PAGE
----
6. This one is fairly evident. According to stats quoted by the Globe and Mail, the average Canadian postsecondary student spends about $500 to $1,000 on textbooks and course materials each semester. That’s a hefty amount, which is why there are many other ways to acquire textbooks. Search for places to trade or buy used textbooks, such as Toronto University Student’s Book Exchange, or Rye Books. Other options are even more general classified ad sites such as Craigslist or Kijiji. Try keeping an eye and ear out for potential sales or trades on your campus as well.

    Do you have more money-saving tips? Tweet us @StudentsDotOrg!

Be Smart With Your Money: Budget for Student Life

Image by photosteve101 on Flickr

Image by photosteve101 on Flickr

With tuition, transportation and housing costs increasing each year, now, more than ever, is budgeting important. The Canadian Federation of Students estimates that a recent graduate can expect to be $27,000 in debt after graduating. Whether you’re in first or fourth year, it never hurts to be smart with your money. These skills will be extremely important in the future. Here is a template to help get you started on a more financially sound future:

Step 1: Calculate Your Income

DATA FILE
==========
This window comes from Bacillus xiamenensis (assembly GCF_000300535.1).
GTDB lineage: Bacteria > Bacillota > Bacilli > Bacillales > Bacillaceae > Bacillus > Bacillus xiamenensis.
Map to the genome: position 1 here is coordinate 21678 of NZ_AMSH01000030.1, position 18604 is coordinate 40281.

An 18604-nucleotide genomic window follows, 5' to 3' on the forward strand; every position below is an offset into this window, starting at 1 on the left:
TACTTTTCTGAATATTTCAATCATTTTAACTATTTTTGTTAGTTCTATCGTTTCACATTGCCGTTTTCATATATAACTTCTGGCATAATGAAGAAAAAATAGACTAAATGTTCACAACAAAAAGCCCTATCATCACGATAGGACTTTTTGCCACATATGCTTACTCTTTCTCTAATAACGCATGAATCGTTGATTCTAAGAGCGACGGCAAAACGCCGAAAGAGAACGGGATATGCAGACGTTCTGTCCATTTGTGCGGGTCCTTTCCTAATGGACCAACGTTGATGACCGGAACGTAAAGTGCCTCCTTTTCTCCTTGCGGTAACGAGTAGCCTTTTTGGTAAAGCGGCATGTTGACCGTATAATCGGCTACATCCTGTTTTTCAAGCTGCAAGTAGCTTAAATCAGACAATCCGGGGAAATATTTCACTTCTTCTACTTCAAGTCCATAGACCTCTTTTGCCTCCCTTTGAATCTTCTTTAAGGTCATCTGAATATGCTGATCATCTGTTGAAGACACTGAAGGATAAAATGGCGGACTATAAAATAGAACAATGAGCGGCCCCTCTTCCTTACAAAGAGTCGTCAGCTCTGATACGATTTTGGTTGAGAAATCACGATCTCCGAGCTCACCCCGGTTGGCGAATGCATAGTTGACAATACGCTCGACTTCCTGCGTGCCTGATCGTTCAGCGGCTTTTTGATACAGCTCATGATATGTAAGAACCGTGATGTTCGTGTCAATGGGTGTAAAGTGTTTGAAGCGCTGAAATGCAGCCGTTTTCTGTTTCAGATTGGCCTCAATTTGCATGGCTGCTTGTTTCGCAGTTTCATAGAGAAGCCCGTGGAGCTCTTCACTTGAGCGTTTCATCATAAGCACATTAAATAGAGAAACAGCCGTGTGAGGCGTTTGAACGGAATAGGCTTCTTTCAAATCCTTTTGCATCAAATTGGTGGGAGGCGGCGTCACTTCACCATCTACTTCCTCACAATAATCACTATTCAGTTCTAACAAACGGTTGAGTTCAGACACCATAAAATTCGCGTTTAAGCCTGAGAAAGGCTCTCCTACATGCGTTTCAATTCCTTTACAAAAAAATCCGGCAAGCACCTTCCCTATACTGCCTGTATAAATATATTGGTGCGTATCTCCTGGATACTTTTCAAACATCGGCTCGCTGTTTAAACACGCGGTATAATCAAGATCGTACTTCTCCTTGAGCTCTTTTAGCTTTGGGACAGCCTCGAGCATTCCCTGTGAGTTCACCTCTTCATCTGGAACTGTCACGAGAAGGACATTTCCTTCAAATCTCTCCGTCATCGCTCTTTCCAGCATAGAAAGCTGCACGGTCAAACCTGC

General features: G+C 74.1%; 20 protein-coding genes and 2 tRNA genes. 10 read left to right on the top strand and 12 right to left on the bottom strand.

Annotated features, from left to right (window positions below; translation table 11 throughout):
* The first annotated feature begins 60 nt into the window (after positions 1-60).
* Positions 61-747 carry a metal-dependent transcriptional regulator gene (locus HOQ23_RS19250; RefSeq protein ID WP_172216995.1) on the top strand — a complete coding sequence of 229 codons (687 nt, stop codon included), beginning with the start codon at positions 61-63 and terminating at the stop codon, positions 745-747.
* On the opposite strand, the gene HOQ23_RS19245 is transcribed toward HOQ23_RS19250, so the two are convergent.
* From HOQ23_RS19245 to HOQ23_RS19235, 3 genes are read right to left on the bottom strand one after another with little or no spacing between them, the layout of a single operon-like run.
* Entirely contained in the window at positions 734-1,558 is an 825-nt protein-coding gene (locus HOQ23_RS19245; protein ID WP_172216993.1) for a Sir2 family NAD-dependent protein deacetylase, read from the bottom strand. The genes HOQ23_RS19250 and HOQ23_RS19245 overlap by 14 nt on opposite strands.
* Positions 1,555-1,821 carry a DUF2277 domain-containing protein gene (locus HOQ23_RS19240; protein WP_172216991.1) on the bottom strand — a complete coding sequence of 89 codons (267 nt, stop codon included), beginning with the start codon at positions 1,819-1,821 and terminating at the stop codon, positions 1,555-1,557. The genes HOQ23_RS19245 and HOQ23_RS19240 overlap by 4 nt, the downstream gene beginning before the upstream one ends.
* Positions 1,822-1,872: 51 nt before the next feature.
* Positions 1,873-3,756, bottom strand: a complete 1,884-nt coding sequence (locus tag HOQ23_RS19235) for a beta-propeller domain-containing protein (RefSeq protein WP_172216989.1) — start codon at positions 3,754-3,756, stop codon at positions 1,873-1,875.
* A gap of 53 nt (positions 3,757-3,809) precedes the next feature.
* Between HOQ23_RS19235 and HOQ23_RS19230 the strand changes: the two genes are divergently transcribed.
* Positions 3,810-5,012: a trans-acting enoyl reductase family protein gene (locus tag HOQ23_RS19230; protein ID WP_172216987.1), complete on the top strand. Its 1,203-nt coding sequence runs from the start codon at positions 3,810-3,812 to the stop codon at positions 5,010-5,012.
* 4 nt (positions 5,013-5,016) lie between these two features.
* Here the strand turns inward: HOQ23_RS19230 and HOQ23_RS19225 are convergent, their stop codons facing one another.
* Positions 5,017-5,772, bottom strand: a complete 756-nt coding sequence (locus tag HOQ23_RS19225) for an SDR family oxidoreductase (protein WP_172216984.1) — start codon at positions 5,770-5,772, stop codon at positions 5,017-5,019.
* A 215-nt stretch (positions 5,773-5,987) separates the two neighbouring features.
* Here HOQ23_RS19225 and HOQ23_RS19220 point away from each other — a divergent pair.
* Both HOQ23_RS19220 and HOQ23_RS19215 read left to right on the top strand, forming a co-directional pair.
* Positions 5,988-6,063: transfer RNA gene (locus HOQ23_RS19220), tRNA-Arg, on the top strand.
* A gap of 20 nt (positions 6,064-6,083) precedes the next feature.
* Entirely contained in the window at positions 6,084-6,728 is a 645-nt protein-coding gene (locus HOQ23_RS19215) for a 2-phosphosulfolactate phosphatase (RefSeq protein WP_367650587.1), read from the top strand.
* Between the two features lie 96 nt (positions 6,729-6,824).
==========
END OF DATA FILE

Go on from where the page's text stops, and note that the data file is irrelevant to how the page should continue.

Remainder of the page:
Amount

Scholarship/Bursaries
Salary/Wages
Registered Education Savings Plan (RESP)
Student Loans
Family Contributions
Gifts
Other
Total yearly income

Step 2: Calculate Your Expenses

Education 

Amount per year

Tuition
School Fees Not Included in Tuition (i.e. athletics, library, counselling)
Textbooks and Course Materials
Other Educational Expenses (i.e. supplies, associated course fees)
Housing 

Amount per month

Amount per year

Rent/Mortgage
Other Housing Costs (i.e. property taxes, property insurance, maintenance costs, condo fees)
Utilities (hydro, gas, electricity)
Telephone/Cellphone
Cable
Internet
Food 

Amount per month

Amount per year

Groceries
Meal Plan
Transportation 

Amount per month

Amount per year

Public Transit
Parking
Gas
Car Payments
Insurance
Licence/Registration
Service/Repairs
Lifestyle 

Amount per month

Amount per year

Shopping (i.e. laptop, clothes, gifts)
Entertainment
Travel
Other (i.e. grooming, dry cleaning)
Health

Amount per month

Amount per year

Health/Dental Insurance (if not already covered by parents or included in tuition)
Uninsured health services (i.e. prescriptions, medical/dental procedures)
Loans

Amount per month

Amount per year

Private loan monthly interest  payment
Total yearly expense

Step 3: Calculate Difference

Total yearly income – Total yearly expenses = Cash Flow